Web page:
• Promote conditions for actors to endorse the Global Network of HMB´s objectives included in the 2005, 2010 and 2015 Brasilia Letters, signed by representatives of partner countries.
  • Build strategies and tools which encourage sustainable actions in the health sector for HMBs, such as technical regulations and laws that guide the implementation and operations of HMBs - as a public health strategy of cooperating countries.
  • Implement sectoral strategies and social policies in favour of breastfeeding and human milk donations in cooperating countries, such as the creation of the World Day of Human Milk Donation; mobilization during World Breastfeeding Week, promote forums and seminars, and maintain permanent communication channels.
  • Increase the efficiency of the management system within the framework of institutions holding HMB, with the development of monitoring tools and performance evaluation indicators of the countries’ which have implemented HMB.
  • Build methods of work which lead to community empowerment and social transformation in the promotion, protection and support of breastfeeding, as well as in the promotion of human milk donations in cooperating countries.
  • Create educational and training material which responds to social and cultural diversity, for instance for actions which specifically target different aboriginal ethnic groups, hard of hearing people, and imprisoned women.
  • Stimulate innovative actions which increase technology and knowledge exchanges in the framework of breastfeeding and HMBs.

The project was initiated in September 2008 and completed in December 2013.

Achievements:

  1. The project participated in the achievement of the Millennium Development Goal of reducing child mortality.
  2. The progress achieved so far in countries that have implemented the HMB confers legitimacy to the Global Network of HMBs as a global association that contributes to the health-related objectives included in the SDGs.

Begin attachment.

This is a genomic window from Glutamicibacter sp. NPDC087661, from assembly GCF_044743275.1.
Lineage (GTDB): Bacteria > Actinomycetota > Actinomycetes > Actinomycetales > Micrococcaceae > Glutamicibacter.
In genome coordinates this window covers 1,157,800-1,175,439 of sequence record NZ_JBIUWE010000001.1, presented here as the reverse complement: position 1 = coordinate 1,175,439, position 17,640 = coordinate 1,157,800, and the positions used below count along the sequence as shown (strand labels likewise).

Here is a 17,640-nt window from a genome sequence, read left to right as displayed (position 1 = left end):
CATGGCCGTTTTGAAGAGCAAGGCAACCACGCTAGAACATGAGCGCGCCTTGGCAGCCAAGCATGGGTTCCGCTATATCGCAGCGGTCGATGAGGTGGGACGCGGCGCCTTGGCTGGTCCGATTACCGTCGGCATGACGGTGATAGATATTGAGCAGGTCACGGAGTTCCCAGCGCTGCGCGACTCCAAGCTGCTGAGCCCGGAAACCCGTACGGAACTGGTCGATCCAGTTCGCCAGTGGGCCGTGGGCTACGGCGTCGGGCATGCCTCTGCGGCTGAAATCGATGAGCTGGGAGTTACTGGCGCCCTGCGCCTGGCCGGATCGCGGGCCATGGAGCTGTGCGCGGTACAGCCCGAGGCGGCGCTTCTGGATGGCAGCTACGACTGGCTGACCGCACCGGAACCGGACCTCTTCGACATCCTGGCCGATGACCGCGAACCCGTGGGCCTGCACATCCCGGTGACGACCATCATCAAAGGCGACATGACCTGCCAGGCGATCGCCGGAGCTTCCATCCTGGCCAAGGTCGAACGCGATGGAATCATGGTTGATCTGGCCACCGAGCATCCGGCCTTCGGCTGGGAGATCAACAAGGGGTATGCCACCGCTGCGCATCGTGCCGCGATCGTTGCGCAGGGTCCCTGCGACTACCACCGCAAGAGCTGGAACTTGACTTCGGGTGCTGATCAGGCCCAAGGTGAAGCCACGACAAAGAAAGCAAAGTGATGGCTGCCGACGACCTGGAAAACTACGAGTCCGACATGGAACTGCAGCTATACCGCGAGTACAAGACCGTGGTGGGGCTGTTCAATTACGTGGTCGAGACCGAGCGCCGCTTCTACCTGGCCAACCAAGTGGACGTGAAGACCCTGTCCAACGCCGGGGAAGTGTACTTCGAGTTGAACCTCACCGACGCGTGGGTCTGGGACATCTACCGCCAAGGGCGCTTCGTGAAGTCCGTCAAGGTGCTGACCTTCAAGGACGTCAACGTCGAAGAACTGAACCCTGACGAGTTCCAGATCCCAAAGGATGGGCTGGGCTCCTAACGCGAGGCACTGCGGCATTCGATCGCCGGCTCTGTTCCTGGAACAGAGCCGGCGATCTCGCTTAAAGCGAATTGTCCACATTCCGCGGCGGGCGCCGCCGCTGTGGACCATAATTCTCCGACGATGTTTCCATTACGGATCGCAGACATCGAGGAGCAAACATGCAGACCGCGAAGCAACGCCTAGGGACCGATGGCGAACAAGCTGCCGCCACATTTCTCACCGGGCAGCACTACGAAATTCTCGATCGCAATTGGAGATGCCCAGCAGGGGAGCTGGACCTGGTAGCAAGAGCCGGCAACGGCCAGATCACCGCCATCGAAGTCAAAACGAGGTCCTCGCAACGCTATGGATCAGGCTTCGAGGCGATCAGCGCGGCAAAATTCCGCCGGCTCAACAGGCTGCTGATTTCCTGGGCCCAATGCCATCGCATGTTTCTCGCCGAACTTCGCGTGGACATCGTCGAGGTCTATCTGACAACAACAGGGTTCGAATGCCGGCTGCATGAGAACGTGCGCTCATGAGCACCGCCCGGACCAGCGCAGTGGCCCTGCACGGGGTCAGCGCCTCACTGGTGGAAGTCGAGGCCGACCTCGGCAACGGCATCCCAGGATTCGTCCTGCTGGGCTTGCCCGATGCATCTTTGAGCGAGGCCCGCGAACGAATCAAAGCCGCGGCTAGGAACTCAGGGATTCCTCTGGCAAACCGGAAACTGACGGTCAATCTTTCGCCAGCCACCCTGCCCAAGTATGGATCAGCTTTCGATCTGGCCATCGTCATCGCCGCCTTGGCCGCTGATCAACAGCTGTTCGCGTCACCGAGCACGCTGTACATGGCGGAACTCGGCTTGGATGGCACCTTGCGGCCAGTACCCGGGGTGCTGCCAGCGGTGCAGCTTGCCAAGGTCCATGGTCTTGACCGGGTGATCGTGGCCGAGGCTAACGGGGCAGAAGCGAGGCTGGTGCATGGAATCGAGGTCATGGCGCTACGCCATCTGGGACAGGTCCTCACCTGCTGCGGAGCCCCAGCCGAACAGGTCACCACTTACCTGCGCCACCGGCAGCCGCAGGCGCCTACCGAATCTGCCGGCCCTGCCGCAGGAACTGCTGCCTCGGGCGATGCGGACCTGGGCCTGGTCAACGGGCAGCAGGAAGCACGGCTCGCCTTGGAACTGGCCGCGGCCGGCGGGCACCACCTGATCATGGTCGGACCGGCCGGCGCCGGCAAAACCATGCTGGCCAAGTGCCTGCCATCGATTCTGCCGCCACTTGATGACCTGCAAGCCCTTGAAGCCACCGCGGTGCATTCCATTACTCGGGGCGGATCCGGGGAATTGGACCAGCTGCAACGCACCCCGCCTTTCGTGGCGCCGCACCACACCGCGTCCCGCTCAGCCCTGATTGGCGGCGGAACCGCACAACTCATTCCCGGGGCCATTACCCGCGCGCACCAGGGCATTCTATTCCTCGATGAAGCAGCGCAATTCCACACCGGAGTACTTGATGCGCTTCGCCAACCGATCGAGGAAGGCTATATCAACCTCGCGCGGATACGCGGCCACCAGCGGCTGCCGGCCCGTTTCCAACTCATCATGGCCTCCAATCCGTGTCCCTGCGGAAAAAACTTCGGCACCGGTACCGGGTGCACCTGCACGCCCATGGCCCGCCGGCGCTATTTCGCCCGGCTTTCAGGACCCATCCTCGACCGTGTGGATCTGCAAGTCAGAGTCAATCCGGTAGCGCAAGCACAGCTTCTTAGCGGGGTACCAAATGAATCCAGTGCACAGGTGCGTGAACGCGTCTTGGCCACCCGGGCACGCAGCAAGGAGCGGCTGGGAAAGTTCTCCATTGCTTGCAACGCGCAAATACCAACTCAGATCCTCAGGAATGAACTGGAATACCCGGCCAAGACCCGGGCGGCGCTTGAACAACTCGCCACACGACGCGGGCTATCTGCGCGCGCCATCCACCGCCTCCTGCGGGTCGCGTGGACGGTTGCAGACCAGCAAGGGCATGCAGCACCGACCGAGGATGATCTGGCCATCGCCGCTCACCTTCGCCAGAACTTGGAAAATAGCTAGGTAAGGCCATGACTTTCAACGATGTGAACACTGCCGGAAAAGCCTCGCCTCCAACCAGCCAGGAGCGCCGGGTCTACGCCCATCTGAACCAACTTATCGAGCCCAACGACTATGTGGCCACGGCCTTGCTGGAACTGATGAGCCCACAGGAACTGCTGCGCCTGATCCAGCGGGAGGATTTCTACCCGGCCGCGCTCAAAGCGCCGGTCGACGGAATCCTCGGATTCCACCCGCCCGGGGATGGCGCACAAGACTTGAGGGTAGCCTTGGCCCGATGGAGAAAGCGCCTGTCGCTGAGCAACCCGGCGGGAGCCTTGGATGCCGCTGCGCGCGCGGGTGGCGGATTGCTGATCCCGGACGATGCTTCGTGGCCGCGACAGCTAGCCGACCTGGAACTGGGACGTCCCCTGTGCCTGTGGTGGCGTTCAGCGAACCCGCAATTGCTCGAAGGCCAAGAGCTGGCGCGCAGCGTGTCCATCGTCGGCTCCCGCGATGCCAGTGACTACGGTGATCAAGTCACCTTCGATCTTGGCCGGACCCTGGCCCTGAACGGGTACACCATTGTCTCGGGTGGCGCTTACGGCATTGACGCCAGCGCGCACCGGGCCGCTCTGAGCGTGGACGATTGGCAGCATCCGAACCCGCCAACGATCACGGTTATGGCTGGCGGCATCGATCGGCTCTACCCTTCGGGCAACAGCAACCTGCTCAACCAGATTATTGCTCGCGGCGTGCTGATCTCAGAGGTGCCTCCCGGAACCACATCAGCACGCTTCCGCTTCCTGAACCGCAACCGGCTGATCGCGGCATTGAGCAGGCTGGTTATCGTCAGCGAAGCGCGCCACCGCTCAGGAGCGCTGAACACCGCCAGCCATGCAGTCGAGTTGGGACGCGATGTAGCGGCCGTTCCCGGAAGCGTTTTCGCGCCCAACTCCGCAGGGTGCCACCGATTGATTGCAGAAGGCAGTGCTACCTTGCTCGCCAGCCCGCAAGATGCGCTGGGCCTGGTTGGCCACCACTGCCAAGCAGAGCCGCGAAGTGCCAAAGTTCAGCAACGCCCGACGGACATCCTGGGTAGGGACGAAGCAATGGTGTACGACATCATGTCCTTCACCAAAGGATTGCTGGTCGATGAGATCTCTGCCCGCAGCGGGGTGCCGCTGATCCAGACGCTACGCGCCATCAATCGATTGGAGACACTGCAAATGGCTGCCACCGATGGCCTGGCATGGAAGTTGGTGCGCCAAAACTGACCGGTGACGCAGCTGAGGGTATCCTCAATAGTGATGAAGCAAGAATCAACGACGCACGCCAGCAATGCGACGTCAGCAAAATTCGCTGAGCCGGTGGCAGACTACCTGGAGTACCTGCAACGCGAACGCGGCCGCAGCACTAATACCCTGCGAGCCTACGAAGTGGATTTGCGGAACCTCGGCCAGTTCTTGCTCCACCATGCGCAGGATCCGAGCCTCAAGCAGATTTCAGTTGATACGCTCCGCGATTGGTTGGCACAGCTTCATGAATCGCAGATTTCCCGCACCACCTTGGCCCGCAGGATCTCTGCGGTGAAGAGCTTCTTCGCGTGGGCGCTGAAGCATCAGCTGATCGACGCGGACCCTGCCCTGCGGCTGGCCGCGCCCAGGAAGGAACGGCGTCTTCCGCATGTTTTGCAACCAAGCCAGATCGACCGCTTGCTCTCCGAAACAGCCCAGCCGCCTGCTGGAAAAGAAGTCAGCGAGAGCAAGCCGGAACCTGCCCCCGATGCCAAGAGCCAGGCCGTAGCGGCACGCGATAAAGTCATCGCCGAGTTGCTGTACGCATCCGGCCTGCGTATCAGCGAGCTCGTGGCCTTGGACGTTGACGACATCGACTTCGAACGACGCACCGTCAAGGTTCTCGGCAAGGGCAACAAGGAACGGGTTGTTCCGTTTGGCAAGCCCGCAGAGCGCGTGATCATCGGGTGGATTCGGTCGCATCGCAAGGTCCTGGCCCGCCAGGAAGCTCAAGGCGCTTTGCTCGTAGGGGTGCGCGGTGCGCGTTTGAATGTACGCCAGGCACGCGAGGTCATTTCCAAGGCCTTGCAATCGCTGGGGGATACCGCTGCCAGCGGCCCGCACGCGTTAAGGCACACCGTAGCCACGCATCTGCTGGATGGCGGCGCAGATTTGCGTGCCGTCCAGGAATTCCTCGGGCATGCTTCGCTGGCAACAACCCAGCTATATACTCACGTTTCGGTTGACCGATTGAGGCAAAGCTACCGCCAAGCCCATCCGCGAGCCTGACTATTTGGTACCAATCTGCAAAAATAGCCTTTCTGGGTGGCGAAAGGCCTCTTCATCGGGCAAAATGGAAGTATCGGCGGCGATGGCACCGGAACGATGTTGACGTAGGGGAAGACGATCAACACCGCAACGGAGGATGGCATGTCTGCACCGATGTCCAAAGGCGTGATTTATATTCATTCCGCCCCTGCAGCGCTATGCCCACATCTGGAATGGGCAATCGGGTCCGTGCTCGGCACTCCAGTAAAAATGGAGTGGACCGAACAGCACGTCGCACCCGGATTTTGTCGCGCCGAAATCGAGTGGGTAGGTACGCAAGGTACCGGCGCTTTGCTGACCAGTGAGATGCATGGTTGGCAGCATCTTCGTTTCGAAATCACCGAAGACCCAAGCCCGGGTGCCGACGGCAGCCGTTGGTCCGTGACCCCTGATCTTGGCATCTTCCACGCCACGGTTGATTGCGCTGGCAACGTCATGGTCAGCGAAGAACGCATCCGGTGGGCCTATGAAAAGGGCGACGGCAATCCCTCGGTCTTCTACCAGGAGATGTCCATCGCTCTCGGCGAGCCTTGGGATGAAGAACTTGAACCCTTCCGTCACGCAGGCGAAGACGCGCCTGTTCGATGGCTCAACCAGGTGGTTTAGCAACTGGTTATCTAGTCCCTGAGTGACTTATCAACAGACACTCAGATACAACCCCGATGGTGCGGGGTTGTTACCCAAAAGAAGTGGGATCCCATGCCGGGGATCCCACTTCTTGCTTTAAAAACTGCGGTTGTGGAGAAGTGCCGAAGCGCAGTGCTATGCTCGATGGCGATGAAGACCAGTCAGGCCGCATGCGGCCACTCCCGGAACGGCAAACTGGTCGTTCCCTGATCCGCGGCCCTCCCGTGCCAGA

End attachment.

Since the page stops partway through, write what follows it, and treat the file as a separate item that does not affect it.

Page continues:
3. The project allowed the creation and implementation of the first HMB in Africa to fight against child malnutrition.
  4. The solution not only establishes the Bank but also trains professionals in order for the Bank be sustained by locals.

Replication: The implementation of a HBM and training of qualified staff to operate the bank. In addition to its low-cost and positive impact, the HMB Network is recognized by WHO and UNDP as one of the initiatives that most contributed to human development in the Southern Hemisphere, by promoting practical solutions that can be replicated, scaled-up and adapted in other countries.

Budget: US$ 168,144.09 (total budget)

Contact details:
Governo da República Federativa do Brasil
Agência Brasileira de Cooperação
SAF/Sul Quadra 2, Lote 2, Bloco B, 4º Andar, Edifício Via Office
Brasília – DF, Brasil

Coordenação Geral de Cooperação Técnica Bilateral: 
Wofsi Yuri G. de Souza
Coordinator
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Juliana Fronzaglia
Manager
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The proposed long-term solution for biodiversity conservation in Togo is to strengthen the management of the system of protected areas (PA) through effective approaches to rehabilitation and management of PA. The Project is funded by West African Economic and Monetary Union (WAEMU) and the Global Environment Facility (GEF). UNDP will help Togo develop prerequisites to be able to join in the coming years the initiative for the conservation of biodiversity led by Burkina Faso, Benin and Niger in partnership EU, WAEMU and UNDP.

Goal: Protect the globally significant biodiversity in Togo’s Savanna Biomes and ensure PA connectivity at the eco-regional level.

Objective: Strengthen Togo’s protected area system management to improve its contribution to the conservation of biodiversity by applying effective approaches to PA rehabilitation and management.

More information:

PA estate covering approximately 578,000 hectares, covering a large region in Togo

Running for five years, from 2012- 2017

PA operationalization of the OKM complex in Togo, with implementation at the site level of rehabilitation measures, participatory management arrangements and rehabilitation of connectivity at Eco-regional level.

Use of key monitoring tools, typical of GEF Biodiversity projects, these include the Management Effectiveness Tracking Tool, or METT (Annex 2), which also includes UNDP’s PA System Financial Sustainability Scorecard.

Achievements:

  • Strengthened biodiversity conservation and PA management effectiveness of a rationalized PA system
  • Direct threats to the OKM complex biodiversity mitigated
  • Other outcomes yet to be published as project was just completed this year

Budget: USD 2,222,200

An amount USD 70,000 was reserved in the budget (from WAEMU funds) for the inclusion of the OKM Complex into the assessments of IUCN’s MIKE programme with respect to ecological management. The frequency is every 5 years.

Contact details: 

UNDP
Headquarters
UNDP Building,
109 Boulevard Félix Houphouët
Boigny P.O. Box 4596 Gamal Abdul Nasser Avenue,
Lomé, Republic of Togo.
Phone: +228 984 97933
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Global Environment Facility (GEF)
Operational Focal Point
Mr. Djiwonou Folly
Ministère de l`Environnement et des Ressources BP 355
Lomé, Togo
Tel: + 228 904 3608